A meaty question

The title of this image (found in a Google image search of “dupe”) is “zena hvata za dupe” (credit: http://opusteno.rs/slike/2014/03/smesne-slike-21857/zena-hvata-za-dupe.html)

A translator who works with vernacular goes to bed pondering the nuance of the BCMS word dupe.

What would the story’s characters, an over-the-top father and a reticent adult son, say in conversation: ass, butt, behind, rear end, derrière, bottom, buttocks? . . . No, not buttocks . . .

Is the father, laid up in a hospital bed, asserting his virility (they cut off my leg, not my dick) by using the more aggressive ass? Or is he being playful, calling the nurse’s backside a bum? Further along the playful continuum, cheeks has possibility (later the father says something that could be humorously rendered in English as I’d like to pinch those cheeks), but this character is more straightforward than that; he does not speak in winks and nudges.

This puzzle cannot be solved by pondering alone.

Dupe appears in Benson’s Serbo-Croatian into English dictionary [1] (labeled vulgar) and in Babić’s Bosnian <> English dictionary [2] (labeled informal). The anatomical meaning of butt is not given in either my English into Serbo-Croatian dictionary (Benson [3]) or my English into Croatian dictionary (Filipović [4]), but it appears in the Babić dictionary with the Bosnian equivalent guzica. In my Random House Compact Unabridged [5], this meaning for butt is labeled slang. So perhaps butt and dupe are somewhat equivalent in terms of their relation to their respective linguistic standards. On the other hand, ass in Random House is labeled vulgar (not slang), and ass in Benson’s English into Serbo-Croatian dictionary (labeled vulgar on the English side) is defined as “dupe; zadnjica.”

On the other hand, Benson himself warns lexicographers and linguists that “one must be cautious about assuming the absolute equivalency of any two items in different languages.” [6]

Dupe appears in two of my four slang and colloquial dictionaries [7, 8], but the other two are quite restrictive, limiting themselves to terms specific to either Zagreb [9] or Belgrade [10]. Dupe would not need to be mentioned in these latter two dictionaries because it is a widely understood term and not jargon as defined by these two dictionaries. I think the main reason dupe is listed in the other two is that it is useful as a headword for a number of slang and colloquial phrases.

Saving the best for last, I checked my synonym dictionary [11] and got an eye-full. It says that dupe is an extension of duplja — cavity, chamber, interior space. According to the entry here, at least as I read it, dupe is not considered vulgar, at least it is not specifically tagged as vulgar, whereas other terms are.

So much for terminology research.

Butt, I think, would be the most neutral choice. To me, butt is a term that a high schooler would use. A little rude, but pretty much the only choice for a teenager — or anyone else, for that matter — who doesn’t want to provoke but also doesn’t want to sound like a prude or speak in euphemisms. To my ear, ass is harsher, more vulgar. But so much of my own upbringing and sensibilities and experience play into how I “hear” these terms.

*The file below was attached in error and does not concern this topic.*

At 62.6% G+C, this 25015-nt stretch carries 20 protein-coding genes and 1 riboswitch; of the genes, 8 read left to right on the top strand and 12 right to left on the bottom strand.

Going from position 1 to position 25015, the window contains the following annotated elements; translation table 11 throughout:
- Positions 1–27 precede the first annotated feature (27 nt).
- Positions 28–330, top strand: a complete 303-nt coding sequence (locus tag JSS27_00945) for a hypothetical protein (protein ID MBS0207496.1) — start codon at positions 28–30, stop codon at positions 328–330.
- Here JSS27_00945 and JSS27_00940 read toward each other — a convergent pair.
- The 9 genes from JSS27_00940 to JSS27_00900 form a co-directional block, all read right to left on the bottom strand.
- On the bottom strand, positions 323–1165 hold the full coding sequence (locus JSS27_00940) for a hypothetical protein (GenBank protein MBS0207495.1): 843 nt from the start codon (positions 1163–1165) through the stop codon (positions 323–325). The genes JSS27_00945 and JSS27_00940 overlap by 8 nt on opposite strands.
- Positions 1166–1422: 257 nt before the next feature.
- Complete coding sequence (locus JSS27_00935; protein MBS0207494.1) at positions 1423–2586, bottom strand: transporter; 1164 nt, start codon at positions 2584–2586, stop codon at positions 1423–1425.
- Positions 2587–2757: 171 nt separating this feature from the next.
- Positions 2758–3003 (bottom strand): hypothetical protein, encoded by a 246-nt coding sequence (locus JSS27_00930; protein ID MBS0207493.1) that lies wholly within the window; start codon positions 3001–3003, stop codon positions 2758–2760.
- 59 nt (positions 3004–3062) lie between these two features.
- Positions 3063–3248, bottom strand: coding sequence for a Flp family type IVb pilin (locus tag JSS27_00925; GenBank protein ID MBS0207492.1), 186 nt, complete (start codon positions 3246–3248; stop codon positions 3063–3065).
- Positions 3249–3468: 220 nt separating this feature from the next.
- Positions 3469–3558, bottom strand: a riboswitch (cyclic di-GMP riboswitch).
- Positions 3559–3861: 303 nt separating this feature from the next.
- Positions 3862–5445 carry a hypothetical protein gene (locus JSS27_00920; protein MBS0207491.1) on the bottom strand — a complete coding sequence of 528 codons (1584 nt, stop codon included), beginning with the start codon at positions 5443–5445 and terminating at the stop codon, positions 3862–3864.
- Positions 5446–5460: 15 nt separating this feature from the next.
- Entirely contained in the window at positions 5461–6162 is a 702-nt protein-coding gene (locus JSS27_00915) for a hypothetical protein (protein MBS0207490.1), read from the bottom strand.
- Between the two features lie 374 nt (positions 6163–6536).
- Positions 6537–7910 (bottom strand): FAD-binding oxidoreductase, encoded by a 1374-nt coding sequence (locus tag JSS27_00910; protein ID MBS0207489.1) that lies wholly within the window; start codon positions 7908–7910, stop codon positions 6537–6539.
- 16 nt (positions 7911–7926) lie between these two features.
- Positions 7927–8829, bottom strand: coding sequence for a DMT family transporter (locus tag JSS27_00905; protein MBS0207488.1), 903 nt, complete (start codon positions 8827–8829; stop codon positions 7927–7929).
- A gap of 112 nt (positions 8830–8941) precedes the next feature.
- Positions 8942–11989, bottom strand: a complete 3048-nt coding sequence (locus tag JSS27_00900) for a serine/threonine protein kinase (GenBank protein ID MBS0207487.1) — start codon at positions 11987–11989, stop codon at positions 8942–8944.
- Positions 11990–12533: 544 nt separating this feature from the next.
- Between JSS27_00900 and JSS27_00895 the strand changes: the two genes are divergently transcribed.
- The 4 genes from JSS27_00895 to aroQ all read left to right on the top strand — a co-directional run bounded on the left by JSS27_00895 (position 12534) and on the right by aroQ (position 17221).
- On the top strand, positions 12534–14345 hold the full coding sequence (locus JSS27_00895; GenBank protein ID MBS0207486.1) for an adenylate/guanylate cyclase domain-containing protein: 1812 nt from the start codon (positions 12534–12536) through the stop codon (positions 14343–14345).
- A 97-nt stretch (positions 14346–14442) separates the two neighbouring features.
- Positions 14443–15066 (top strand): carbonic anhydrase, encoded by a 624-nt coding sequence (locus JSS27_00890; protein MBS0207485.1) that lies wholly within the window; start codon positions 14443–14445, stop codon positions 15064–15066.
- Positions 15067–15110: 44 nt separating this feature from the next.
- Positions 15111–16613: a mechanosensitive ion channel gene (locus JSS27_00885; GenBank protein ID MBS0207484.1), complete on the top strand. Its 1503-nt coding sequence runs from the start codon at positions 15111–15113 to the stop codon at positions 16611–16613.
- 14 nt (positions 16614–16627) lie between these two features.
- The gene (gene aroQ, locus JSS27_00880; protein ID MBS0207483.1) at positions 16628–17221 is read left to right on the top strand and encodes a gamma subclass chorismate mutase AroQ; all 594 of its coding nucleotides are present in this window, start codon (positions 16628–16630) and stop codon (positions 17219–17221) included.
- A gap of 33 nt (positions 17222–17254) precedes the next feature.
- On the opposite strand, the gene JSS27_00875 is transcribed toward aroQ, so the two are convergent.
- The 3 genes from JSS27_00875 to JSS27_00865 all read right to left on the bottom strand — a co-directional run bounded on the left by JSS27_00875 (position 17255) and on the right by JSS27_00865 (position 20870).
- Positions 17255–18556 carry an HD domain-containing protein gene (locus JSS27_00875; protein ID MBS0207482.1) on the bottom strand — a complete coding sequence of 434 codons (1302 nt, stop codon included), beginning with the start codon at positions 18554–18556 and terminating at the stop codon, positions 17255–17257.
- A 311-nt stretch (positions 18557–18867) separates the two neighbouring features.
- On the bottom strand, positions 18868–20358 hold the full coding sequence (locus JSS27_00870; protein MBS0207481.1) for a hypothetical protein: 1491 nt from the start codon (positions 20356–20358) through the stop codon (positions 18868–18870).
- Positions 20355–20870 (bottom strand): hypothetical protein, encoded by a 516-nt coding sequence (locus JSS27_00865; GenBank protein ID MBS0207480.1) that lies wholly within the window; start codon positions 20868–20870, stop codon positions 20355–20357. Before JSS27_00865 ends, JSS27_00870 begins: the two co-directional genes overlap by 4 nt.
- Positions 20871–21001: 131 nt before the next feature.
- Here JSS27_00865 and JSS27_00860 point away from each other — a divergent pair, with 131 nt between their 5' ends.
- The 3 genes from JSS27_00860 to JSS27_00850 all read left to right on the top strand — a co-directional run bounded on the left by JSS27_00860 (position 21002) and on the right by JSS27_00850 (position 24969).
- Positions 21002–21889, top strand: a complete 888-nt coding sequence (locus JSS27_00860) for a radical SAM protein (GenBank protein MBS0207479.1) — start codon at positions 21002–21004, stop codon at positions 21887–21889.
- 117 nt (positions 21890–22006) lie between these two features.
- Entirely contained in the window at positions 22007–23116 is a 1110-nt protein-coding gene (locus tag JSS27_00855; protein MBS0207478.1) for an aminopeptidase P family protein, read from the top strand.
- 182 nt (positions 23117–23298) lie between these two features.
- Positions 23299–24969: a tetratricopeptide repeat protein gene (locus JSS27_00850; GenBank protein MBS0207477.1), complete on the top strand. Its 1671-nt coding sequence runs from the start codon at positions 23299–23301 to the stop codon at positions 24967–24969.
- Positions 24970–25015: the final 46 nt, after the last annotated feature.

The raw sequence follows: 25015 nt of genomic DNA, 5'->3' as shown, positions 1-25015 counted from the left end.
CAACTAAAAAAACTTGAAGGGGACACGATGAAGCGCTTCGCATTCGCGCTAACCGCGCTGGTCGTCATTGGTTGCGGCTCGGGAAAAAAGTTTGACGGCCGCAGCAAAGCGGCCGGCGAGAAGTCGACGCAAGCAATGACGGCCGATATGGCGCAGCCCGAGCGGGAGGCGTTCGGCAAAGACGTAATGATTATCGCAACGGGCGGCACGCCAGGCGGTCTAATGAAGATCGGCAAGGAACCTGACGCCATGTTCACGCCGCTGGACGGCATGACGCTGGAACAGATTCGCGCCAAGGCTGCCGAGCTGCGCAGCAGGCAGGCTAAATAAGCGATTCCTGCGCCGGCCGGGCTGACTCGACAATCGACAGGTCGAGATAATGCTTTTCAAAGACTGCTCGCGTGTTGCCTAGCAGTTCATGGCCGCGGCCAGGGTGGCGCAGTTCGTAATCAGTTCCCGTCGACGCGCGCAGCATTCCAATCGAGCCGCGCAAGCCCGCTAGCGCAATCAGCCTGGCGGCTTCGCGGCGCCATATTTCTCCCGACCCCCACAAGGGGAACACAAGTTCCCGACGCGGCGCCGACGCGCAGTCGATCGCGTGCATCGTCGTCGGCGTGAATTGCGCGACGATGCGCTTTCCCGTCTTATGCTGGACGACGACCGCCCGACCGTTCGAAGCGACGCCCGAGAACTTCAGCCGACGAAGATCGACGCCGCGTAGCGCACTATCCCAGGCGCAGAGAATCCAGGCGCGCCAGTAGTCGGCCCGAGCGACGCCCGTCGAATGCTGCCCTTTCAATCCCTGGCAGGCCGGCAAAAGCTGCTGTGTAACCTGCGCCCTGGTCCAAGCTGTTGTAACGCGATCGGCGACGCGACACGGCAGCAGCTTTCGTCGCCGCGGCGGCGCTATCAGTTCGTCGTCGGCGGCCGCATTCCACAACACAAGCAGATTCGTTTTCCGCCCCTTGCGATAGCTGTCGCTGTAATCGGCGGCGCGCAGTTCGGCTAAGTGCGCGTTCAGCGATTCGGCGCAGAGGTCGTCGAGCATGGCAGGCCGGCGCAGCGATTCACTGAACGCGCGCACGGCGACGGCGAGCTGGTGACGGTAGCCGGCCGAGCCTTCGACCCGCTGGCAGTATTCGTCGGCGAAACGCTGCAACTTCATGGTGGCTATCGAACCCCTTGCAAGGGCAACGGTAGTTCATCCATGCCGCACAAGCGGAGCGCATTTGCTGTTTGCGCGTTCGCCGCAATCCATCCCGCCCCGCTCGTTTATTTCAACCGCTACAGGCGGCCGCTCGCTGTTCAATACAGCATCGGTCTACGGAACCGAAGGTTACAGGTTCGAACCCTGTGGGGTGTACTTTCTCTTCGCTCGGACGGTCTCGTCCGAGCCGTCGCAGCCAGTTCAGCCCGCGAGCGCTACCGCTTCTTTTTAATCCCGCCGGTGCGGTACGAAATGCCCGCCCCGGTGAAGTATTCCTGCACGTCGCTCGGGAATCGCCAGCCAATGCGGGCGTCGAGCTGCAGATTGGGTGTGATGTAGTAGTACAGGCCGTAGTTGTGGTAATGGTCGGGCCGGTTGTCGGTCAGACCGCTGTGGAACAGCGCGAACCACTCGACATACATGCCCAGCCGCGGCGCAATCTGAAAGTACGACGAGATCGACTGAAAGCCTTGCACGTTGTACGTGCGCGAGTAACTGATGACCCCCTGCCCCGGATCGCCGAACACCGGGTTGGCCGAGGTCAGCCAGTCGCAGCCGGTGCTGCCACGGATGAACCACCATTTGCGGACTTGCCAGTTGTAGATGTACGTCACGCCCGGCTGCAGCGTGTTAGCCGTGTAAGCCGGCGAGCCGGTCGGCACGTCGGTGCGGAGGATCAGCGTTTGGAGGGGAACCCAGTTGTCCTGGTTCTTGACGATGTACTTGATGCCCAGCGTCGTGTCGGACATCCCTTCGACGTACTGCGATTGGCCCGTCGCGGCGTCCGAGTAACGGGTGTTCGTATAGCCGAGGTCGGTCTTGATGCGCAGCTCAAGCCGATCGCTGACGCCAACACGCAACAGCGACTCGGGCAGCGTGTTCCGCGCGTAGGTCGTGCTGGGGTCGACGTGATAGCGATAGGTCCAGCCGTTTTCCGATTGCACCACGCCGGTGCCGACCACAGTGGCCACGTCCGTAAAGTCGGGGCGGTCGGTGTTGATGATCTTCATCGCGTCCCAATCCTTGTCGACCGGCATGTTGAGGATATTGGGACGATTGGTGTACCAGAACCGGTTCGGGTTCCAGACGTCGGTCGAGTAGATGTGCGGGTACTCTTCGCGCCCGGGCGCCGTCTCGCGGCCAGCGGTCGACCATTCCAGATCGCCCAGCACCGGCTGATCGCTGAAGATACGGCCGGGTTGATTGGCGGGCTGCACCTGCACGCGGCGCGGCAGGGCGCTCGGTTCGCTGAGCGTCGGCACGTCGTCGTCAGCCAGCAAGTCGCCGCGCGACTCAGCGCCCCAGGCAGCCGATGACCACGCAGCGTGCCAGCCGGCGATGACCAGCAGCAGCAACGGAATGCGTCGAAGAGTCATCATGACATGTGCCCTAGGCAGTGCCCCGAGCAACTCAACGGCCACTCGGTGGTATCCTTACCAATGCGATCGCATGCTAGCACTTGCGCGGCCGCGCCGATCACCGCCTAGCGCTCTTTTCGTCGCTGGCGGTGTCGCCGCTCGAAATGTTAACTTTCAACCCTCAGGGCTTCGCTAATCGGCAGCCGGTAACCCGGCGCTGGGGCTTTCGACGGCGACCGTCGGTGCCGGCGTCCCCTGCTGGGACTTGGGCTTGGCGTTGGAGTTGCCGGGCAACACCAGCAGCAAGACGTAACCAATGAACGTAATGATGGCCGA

I could go further and ask friends what they think. Take a poll among my American friends and colleagues to rank five terms (only five?) in English from the most euphemistic to most aggressively vulgar and among my Bosnian, Croatian, Montenegrin, and Serbian friends and colleagues to rank five terms common to their languages. But although that would be fascinating and fun (and I might do it anyway), the decision ultimately falls to me.

The question is, will I fall on my butt or will I fall on my ass?

[1] Benson, M. Srpskohrvatsko–engleski rečnik, 3. izdanje. Beograd: Prosveta, 1993.
[2] Babić, M. Bosansko–engleski i englesko–bosanski rječnik. Sarajevo: Bosna leksika, 2002.
[3] Benson, M. Englesko–srpskohrvatski rečnik, 3. izdanje. Beograd: Prosveta, 1993.
[4] Filipović, R. Englesko–hrvatski rječnik, 19. izdanje. Zagreb: Školska knjiga, 1992.
[5] Flexner, S.B., editor in chief. Random House Compact Unabridged Dictionary. New York: Random House, 1996.
[6] Benson, M. Culture-specific items in bilingual dictionaries of English. Dictionaries: Journal of the Dictionary Society of North America, 1990, no. 12, pp. 43–54 (citing Bugarski, Hohulin, Tomaswjyk, and Zgusta).
[7] Saračević, N. Rječnik sarajevskog žargona. Zenica: Vrijeme, 2003.
[8] Šipka, D. SerboCroatian–English Colloquial Dictionary. Springfield, VA: Dunwoody Press, 2000.
[9] Sabljak, T. Rječnik šatrovačkog govora. Zagreb: Globus, 1981.
[10] Gerzić, B., and N. Gerzić. Rečnik savremenog beogradskog žargona. Beograd: Istar, 2000.
[11] Lalević, M.S. Sinonimi i srodne reči srpskohrvatskog jezika. Beograd: Leksikografski zavod Sveznanje, 1974.

And if you’ve made it through the references, here’s your reward: the entry in Lalević, too good not to post in full:

Lalević, M.S. Sinonimi i srodne reči srpskohrvatskog jezika, Leksikografski zavod Sveznanje, Beograd, 1974.

Lalević, M.S. Sinonimi i srodne reči srpskohrvatskog jezika. Beograd: Leksikografski zavod Sveznanje, 1974.

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